Family makes emotional appeal after father’s death from mesothelioma

Last Updated on May 20, 2024 by Dan

Death from mesothelioma – family appeal for help after father’s death

The family of an elderly man from South Wales are appealing for help from the public and his ex work colleagues after his death from mesothelioma.

Mr Vivian Jones died aged 85 from the asbestos related cancer on the 31st July 2016.

He had previously worked as a building surveyor and was only diagnosed one week before his death after having a fall in his assisted living accommodation.

The latency period for mesothelioma can be anything up to 50 years before symptoms of the disease emerge.

Unfortunately for Mr Jones, it was too late for him to establish where he was exposed to asbestos.

So, with the help of The National Asbestos Helpline and Birchall Blackburn Law, his family are appealing for help.

They are appealing to anyone who may have worked with Mr Jones and remembers there being asbestos dust so that they can make a compensation claim.

Mr Jones worked as a Surveyor for Woolaway Bungalows during the 1950’s on what are thought to be prefabricated homes built after the war.

He also worked as a building Surveyor in the architects departments for Port Talbot Council, Barry Council and Mid-Glamorgan Council from 1957 to the mid 1980’s.

His main work involved the refurbishment of and building of schools.

Most of his work was in the Barry area.

Projects included a conversion of The Drill Hall, a primary school in Wenvoe on Old Port Road, an extension to the Barry Memorial Hall, High Street Primary School in Barry and Barry Girls’ Grammar School.


Son and Lawyers speak about the case

Byron, Mr Jones’ son, said of his father, “I remember dad talking to me about asbestos when I was about 10-years-old. I can’t remember anything specific about the conversation, only that he had been exposed to asbestos and he warned me about the dangers. It seems unthinkable now that they would be allowed to work in an asbestos environment without safety equipment, but it happened even when employers were aware of the terrible risk.”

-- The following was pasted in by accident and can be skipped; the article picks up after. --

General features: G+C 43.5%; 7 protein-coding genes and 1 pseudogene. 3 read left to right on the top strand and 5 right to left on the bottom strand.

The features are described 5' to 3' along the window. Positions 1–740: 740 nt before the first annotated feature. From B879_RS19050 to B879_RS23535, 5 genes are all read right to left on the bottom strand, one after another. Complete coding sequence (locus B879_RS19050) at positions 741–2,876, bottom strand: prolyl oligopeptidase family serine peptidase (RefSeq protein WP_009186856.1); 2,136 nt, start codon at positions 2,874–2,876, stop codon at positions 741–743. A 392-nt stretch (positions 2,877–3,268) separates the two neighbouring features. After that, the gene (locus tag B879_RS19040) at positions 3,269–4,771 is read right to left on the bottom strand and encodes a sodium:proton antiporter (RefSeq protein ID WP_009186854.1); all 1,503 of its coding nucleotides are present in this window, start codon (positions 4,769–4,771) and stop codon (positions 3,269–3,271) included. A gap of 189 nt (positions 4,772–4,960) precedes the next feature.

Industrial disease specialist and partner with Birchall Blackburn Law, Helen Bradley, said, “Mesothelioma takes a lifetime to develop and the people it is killing are usually retired, very sick and cannot always remember that far back in their lives. It makes it difficult to gather evidence for a case. It is vital that we can rely on witnesses who worked with the victims or within the same workplace. It helps us build a better picture of what happened to them. Otherwise hardworking men and women will get no justice and their families will have no help.”

National Asbestos Helpline representative, Jan Garvey, commented, “We’ve no doubt that Vivian Jones was exposed to asbestos, but that’s not enough. We need the help of his former council colleagues or any contractors who worked with him on building and refurbishment projects from the 1950s to the 1980s. They may have important information about the presence of asbestos and their help could make a huge difference to a family struggling with questions about why their father died.”

If you worked with Vivian Jones in the South Wales area from 1950 through to the 1980s or you know somebody who did, you should call Helen Bradley on 0161 238 5637 or email Your details will remain confidential.

Source of article:-

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Published May 21, 2018

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